`Closure 10 is preferably formed of a somewhat flexible thermoplastic material such as, for example, low density polyethylene. The preferred method of making closure 10 is through a normal injection molding process. It has been found that the particular specific configuration shown herein can be made of low density polyethylene in a simple two part mold without any difficulty in stripping the formed closure 10 from the mold. The particular angle at which flange 17 departs from the upper surface of shoulder 12 is of no particular importance since the function of flange 17 is primarily to provide a restricted opening into the region immediately above center panel 11. It has been found, however, that if flange 17 extends somewhat upwardly, as well as inwardly, closure 10 can `be removed from a simple ymold readily, whereas it would be anticipated that if fiange 17 extended horizontally or downwardly a more complex mold would be required.

I claim:

1. In a one-piece, snap-on container closure formed from a flexible thermoplastic material and adapted for use with an open top container,

a peripheral shoulder adapted to overlie the bead of a cooperating container,

a downwardly depending skirt on the outer edge of said shoulder,

said skirt having an inwardly extending beaded portion near the bottom thereof,

said skirt and said beaded portion adapted to engage and cooperate with the outside of the wall of said cooperating container,

an upstanding fiange located on said shoulder at a position to engage the beaded portion of the skirt of the next higher closure in a stack of said closures to maintain the alignment of said closures in said stack of closures,

a downwardly depending sidewall portion at the inner edge of said shoulder at a position Within the body portion of said cooperating container,

a depressed center panel extending generally parallel to said shoulder from said side wall portion across said closure,

and an integral upwardly and inwardly extending fiange at the intersection of said shoulder and said downwardly depending side wall portion,

said flange providing a restricted opening to said de- 5 6 pressed center panel and adapted to mechanically References Cited retain in the region adjacent said depressed center UNITED STATES PATENTS panel Within said side wall portion a separate planar 2. In combination an open top container, the one-piece, snap-on closure as claimed in claim 1 and a planar insert in the region adjacent the depressed center panel of said closure.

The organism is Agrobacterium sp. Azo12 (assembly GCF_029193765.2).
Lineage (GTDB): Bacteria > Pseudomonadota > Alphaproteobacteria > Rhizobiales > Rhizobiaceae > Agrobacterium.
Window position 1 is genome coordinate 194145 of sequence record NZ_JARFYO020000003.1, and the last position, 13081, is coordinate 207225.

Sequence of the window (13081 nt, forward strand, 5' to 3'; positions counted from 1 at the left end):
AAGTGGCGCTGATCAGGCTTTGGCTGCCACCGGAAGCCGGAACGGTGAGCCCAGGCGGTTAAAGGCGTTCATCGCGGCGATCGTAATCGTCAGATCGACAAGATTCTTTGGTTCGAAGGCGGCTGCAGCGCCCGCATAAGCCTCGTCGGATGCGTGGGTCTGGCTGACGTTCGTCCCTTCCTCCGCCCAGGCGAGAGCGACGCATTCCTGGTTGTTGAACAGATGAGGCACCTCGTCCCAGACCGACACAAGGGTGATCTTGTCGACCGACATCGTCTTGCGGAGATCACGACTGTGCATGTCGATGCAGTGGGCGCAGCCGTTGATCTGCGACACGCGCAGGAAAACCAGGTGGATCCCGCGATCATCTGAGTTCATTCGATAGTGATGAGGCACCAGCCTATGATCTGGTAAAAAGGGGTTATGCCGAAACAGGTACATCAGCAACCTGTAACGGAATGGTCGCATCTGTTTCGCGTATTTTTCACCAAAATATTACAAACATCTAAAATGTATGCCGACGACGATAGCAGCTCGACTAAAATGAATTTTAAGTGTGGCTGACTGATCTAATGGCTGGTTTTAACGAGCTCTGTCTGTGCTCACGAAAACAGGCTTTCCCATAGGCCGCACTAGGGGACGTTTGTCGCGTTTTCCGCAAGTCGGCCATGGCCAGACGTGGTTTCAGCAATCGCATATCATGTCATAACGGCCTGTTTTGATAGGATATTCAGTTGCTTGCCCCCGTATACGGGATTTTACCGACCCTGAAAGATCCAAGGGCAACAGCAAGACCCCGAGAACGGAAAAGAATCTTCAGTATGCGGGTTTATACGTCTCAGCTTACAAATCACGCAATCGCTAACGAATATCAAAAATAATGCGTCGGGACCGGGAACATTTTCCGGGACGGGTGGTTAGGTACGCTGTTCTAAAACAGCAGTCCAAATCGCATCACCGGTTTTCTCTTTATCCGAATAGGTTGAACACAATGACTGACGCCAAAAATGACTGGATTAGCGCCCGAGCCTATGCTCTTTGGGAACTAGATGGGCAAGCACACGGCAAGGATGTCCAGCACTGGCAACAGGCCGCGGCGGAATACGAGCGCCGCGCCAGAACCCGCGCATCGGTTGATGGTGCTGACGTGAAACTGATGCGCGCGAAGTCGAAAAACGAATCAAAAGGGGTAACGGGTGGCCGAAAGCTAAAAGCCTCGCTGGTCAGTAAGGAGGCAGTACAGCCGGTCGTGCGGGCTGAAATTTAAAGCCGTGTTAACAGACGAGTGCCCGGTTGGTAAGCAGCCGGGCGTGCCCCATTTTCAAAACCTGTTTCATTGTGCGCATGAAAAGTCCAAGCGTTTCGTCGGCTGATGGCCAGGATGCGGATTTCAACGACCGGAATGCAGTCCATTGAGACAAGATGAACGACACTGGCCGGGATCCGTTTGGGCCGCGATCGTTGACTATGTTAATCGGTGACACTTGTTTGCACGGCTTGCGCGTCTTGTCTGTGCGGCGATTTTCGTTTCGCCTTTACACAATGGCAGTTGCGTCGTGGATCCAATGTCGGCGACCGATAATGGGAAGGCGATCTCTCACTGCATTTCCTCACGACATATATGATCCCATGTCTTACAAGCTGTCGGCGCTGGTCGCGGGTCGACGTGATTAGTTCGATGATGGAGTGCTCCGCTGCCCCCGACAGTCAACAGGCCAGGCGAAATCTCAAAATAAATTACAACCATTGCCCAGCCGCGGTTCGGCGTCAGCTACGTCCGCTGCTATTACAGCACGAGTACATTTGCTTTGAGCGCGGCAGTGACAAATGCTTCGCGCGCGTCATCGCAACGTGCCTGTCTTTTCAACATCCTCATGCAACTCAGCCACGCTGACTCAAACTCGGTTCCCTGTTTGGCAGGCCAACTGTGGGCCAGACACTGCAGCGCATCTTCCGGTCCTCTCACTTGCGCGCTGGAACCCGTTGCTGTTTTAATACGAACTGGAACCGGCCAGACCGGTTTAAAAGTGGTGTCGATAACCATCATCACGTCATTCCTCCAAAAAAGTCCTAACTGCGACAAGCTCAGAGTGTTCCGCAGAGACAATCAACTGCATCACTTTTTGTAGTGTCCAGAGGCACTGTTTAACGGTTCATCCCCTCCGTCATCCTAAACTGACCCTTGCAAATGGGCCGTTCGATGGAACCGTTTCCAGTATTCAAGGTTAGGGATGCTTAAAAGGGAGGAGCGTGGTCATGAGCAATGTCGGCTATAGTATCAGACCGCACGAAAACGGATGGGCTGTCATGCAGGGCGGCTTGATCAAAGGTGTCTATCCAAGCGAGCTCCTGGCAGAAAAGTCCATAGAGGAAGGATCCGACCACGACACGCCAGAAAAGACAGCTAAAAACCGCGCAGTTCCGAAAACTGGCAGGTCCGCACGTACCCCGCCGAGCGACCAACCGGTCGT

JAMES B. MARBERT, Primary Examiner.

Patent Citations
Cited PatentFiling datePublication dateApplicantTitle
US673416 *Aug 2, 1900May 7, 1901Thomas Charlton BoothCan-closure.
US2120403 *Jun 23, 1936Jun 14, 1938Lever Brothers LtdCan top label
US3204359 *Aug 6, 1963Sep 7, 1965Messrs Morinaga ConfectioneryRemovable closure for a cylindrical container for sweets
Referenced by
Citing PatentFiling datePublication dateApplicantTitle
US4389802 *Nov 12, 1981Jun 28, 1983Champion International CorporationScalloped paperboard insert for use with plastic lid
US5592766 *Jun 7, 1995Jan 14, 1997Mygatt; Leonard T.Container lid/closure with printed closure insert
US5769268 *Nov 5, 1996Jun 23, 1998G. K. Packaging, Inc.Flange shape for attaching a closure to a fillable container
US5904266 *Oct 21, 1997May 18, 1999Kraft Foods Inc.Product package and stackable lid assembly therefor
US6070752 *Sep 25, 1998Jun 6, 2000East End, Inc.Combined merchandise container and display device
US6196411Jun 15, 1999Mar 6, 2001East End, Inc.Combined merchandise container and display device
US6299014 *Jun 1, 2000Oct 9, 2001East End, Inc.Combined merchandise container and display device
US6302288Jun 1, 2000Oct 16, 2001East End, Inc.Combined merchandise container and display device
US6394293 *Dec 14, 1999May 28, 2002Crown Cork & Seal Technologies CorporationClosure having a lenticular lens
US6694596Feb 5, 2002Feb 24, 2004Crown Cork & Seal Technologies CorporationClosure having a lenticular lens
US7210577Jan 30, 2004May 1, 2007East End, Inc.Cover and media disk display apparatus for a container
US8308021Aug 12, 2010Nov 13, 2012S.C. Johnson & Son, Inc.Disposable storage container
US8732996Jan 30, 2009May 27, 2014Dean GroeningAdvertising discs and lids to receive advertising discs
US8746500 *Mar 5, 2010Jun 10, 2014Sartorius Stedim FMT S.A.S.Assembly having a self-clamping skirt for closing an annular collar or connecting to same, which can be rapidly positioned and removed, and used in the biopharmaceutical field
US8939312Jun 24, 2014Jan 27, 2015Top-That! LlcContainer lid system with a lid portion and food container portion
US9038845May 2, 2014May 26, 2015Top-That! LlcContainer lid with one or more cavities
US9078535May 9, 2014Jul 14, 2015Top-That! LlcContainer lid with a food compartment and a sip-hole
US9730540Apr 14, 2015Aug 15, 2017Berry Plastics CorporationCup lid
US9814334Oct 23, 2015Nov 14, 2017Berry Plastics CorporationDrink cup lid
US20020128955 *Oct 30, 2001Sep 12, 2002Liquidity DirectNetwork and method for trading derivatives
US20050082300 *Oct 15, 2003Apr 21, 2005Modrell Candace C.Flexible lid with opposable tabs and unique cutback securing feature
US20050109650 *Dec 28, 2004May 26, 2005Stanley Chiro International Ltd.Tool box with a logo plate thereon
US20050167294 *Jan 30, 2004Aug 4, 2005Swayne Gregory M.Cover and media disk display apparatus for a container
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US20160325894 *Dec 31, 2014Nov 10, 2016SOCIETE ANONYME DES EAUX MINERALES D'EVIAN et en abrégé "S.A.E.M.E"Cap for closing the neck finish of a container and method for manufacturing said cap
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EP1123245A4 *Jan 22, 1999May 6, 2004East End IncCombined merchandise container and display device
EP2250101A1 *Jan 30, 2009Nov 17, 2010Groening, Carol AnnAdvertising discs and lids to receive advertising discs
EP2250101A4 *Jan 30, 2009Apr 18, 2012Groening Carol AnnAdvertising discs and lids to receive advertising discs
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Classifications
U.S. Classification220/780, 220/376, 215/230
International ClassificationB65D51/24, B65D43/02
Cooperative ClassificationB65D51/245, B65D2543/00092, B65D2543/00296, B65D2543/00027, B65D2543/00537, B65D2543/00555, B65D2543/00509, B65D2543/00416, B65D2543/0074, B65D43/0208, B65D2543/00796
European ClassificationB65D43/02S3B, B65D51/24F